Beginners getting into mixed martial arts should have at least five basic items: mouth guard, cup, headgear, hand wraps and gloves. Although optional, it is highly recommended that you also get a pair of specific grappling shorts, rash guard, and Muay Thai shin pads.
For those who train outside of a MMA gym or dojo, you’ll want a set of wrestling mats, boxing focus mitts, and a heavy bag. There is lots of useful gear, but bets face it – when it comes to MMA stuff, there’s a difference between needs, wants, and wishes. Personally, I often fantasize about owning an ultra-huge gym and every training device known to man. No need to lie, I know you’ve done it too. However, we all have to live with the reality: we’ve only got so much money to spend, space to store stuff, and time to shop.
Basic Gear Philosophy
- Take care of your gear
- Only buy gear that serves it’s specific purpose well
- Select quality gear with good construction (quality over quantity)
- Better to have protection you never use, then get an injury you can’t handle
Hand wraps: I like the Mexican style ones, as they have a little stretch to them, making feel nicer when wrapped right.
There are two common mouth guards – the basic ones that just cover the top row of teeth. and the “double” which cover both rows of teeth. Personally, I like the double mouth guards because they are slightly harder to breath through – it’s good training for fights.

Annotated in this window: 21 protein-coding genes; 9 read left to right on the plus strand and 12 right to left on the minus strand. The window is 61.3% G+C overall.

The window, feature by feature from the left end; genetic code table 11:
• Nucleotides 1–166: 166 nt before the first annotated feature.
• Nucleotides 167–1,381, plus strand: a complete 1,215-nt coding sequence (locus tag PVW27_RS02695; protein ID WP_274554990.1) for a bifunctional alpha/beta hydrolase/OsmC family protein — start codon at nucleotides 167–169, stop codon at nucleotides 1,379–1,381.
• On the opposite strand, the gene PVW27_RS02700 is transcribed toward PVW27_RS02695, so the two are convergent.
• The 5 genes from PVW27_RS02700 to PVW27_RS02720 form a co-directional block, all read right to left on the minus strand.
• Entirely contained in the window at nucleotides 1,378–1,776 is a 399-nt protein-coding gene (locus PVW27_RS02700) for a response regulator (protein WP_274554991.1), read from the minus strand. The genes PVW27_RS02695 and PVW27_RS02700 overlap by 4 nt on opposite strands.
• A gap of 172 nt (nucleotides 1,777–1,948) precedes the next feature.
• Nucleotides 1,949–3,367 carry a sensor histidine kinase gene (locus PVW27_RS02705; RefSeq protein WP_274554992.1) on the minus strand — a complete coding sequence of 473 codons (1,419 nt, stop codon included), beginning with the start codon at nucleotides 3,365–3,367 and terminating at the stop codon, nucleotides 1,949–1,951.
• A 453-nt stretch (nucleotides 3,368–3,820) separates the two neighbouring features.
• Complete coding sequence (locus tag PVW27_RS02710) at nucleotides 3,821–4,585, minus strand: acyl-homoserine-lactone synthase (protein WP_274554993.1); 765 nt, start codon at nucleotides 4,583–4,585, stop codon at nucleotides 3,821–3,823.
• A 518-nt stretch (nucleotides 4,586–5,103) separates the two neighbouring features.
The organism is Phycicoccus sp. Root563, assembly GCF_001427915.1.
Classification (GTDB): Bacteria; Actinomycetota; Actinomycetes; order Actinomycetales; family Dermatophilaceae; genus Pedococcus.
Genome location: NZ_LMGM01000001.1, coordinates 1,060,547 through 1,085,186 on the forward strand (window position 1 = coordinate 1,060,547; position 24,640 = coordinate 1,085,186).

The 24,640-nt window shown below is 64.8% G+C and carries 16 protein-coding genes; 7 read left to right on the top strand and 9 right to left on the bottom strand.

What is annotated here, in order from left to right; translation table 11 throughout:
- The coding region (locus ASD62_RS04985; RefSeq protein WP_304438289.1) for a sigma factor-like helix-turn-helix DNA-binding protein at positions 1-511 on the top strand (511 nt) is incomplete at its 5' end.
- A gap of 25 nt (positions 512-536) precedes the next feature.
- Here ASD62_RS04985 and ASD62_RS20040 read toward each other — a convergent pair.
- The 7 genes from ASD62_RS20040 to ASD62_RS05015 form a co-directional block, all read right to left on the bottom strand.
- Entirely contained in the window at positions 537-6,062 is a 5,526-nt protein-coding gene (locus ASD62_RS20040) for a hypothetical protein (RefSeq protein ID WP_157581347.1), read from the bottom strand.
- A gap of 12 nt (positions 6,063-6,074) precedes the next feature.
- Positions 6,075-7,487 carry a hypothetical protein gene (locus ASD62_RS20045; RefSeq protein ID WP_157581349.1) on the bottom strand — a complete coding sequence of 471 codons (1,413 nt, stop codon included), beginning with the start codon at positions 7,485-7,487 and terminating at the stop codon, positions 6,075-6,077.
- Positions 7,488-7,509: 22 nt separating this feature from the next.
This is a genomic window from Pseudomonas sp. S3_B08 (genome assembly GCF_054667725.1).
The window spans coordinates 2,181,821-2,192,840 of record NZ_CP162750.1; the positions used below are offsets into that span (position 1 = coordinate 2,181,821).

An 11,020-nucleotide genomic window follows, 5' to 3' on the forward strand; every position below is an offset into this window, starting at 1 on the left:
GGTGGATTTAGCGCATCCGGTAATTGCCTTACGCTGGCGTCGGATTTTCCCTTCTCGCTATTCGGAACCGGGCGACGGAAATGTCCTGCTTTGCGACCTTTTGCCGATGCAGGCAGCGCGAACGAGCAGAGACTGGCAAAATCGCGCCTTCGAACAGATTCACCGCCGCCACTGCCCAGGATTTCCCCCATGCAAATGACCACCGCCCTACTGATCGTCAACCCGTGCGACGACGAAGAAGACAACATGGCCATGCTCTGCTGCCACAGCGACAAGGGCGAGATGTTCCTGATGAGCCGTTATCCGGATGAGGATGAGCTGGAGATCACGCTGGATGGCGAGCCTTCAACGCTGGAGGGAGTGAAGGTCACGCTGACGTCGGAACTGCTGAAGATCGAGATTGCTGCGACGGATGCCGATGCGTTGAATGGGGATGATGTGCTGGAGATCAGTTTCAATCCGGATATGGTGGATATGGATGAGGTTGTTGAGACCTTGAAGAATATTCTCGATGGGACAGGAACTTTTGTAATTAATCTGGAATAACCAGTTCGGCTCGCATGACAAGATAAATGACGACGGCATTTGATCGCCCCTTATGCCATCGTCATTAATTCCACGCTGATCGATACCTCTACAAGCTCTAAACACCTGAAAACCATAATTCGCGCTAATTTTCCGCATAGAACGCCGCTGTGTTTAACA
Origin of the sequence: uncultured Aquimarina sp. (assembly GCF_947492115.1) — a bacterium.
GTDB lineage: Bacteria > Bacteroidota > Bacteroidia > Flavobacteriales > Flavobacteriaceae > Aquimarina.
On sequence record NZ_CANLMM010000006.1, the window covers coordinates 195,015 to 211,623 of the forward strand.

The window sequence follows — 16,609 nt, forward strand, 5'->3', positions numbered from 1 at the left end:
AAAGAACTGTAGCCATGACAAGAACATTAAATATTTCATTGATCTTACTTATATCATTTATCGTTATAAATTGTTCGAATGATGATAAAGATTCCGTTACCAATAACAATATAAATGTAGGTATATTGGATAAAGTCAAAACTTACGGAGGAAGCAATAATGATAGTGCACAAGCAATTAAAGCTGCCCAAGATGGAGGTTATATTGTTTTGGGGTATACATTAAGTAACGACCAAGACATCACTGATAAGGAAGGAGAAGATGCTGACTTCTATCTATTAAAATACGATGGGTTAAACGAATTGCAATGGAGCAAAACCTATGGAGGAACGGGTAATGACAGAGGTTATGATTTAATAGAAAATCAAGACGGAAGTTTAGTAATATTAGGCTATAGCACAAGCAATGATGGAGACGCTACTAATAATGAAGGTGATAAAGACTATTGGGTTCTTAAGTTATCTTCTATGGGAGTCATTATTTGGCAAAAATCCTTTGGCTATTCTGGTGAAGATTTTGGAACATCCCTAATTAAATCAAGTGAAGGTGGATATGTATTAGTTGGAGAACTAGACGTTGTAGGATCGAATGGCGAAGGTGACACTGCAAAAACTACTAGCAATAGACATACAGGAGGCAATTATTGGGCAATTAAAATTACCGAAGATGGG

In this area, to each his own (or her own) . Find something that fits and what you’ll be most likely to wear frequently. If it’s not comfortable, you’ll probably forget it. Shock Doctor puts out some decent gear for this area – just make sure to understand the sizing charts and accurately gauge … *ahem*, your size. (Lies are never comfortable)
There are many styles of gloves, each with their uses.
Many people use these fingerless UFC style MMA gloves when sparring. I like these particular ones.
Below are boxing style training gloves that are heaver and better suited for specific striking training. The added weight helps train your shoulders and other muscles when punching. You can get them in 12-16 oz weights, usually.
When working the heavy bag, use these gloves with your hand wraps underneath.
No, not the horrible torture devise that your orthodontist made you wear. The useful stuff that protects the stuff between the ears. Again, there are probably a couple of styles that might suit you, but don’t get the face-cage kind. It protects your nose from getting bent, but amplifies the damage done to your spine and brain. The kind below is the type I prefer. The more you train, the more important head protection becomes.
Shin and Foot Guards
Muay Thai style shin guards come in handy when you start training or sparring with kicks.
If you’re training no-go, pick up a pair of shorts that will fit comfortably and looks cool. Wearing the stretchy-spandex shorts is okay for your cage fights, but for training I’d go for the shorts.
You’re not an uber-cool grappler unless you have one of these. (My wife got me one for Christmas!) Don’t be fooled though – you don’t need the “grappling rashguard” specifically. Surf shops have the same thing but they call them body-sleeves or surfing rashguards.